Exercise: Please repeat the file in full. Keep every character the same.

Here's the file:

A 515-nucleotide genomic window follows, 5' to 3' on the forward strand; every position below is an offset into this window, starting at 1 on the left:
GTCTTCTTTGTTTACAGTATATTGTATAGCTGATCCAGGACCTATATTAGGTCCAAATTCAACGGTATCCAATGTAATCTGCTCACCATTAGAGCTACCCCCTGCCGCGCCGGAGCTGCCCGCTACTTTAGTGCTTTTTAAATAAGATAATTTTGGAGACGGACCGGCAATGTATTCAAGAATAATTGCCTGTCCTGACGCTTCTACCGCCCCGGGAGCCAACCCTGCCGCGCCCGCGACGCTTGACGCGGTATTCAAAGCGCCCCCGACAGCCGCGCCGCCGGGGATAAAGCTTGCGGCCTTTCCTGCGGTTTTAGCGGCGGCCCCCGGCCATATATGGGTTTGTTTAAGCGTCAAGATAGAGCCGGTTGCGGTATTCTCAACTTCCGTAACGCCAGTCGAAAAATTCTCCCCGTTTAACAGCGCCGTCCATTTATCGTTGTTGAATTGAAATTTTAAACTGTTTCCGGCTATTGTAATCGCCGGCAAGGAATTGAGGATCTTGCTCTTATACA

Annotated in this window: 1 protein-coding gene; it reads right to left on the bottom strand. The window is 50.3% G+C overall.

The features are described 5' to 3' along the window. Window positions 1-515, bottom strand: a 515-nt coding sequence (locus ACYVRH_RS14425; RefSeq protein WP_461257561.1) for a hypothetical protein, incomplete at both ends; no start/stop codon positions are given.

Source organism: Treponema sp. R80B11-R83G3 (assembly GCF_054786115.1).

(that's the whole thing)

A 515-nucleotide genomic window follows, 5' to 3' on the forward strand; every position below is an offset into this window, starting at 1 on the left:
GTCTTCTTTGTTTACAGTATATTGTATAGCTGATCCAGGACCTATATTAGGTCCAAATTCAACGGTATCCAATGTAATCTGCTCACCATTAGAGCTACCCCCTGCCGCGCCGGAGCTGCCCGCTACTTTAGTGCTTTTTAAATAAGATAATTTTGGAGACGGACCGGCAATGTATTCAAGAATAATTGCCTGTCCTGACGCTTCTACCGCCCCGGGAGCCAACCCTGCCGCGCCCGCGACGCTTGACGCGGTATTCAAAGCGCCCCCGACAGCCGCGCCGCCGGGGATAAAGCTTGCGGCCTTTCCTGCGGTTTTAGCGGCGGCCCCCGGCCATATATGGGTTTGTTTAAGCGTCAAGATAGAGCCGGTTGCGGTATTCTCAACTTCCGTAACGCCAGTCGAAAAATTCTCCCCGTTTAACAGCGCCGTCCATTTATCGTTGTTGAATTGAAATTTTAAACTGTTTCCGGCTATTGTAATCGCCGGCAAGGAATTGAGGATCTTGCTCTTATACA

Annotated in this window: 1 protein-coding gene; it reads right to left on the bottom strand. The window is 50.3% G+C overall.

The features are described 5' to 3' along the window. Window positions 1-515, bottom strand: a 515-nt coding sequence (locus ACYVRH_RS14425; RefSeq protein WP_461257561.1) for a hypothetical protein, incomplete at both ends; no start/stop codon positions are given.

Source organism: Treponema sp. R80B11-R83G3 (assembly GCF_054786115.1).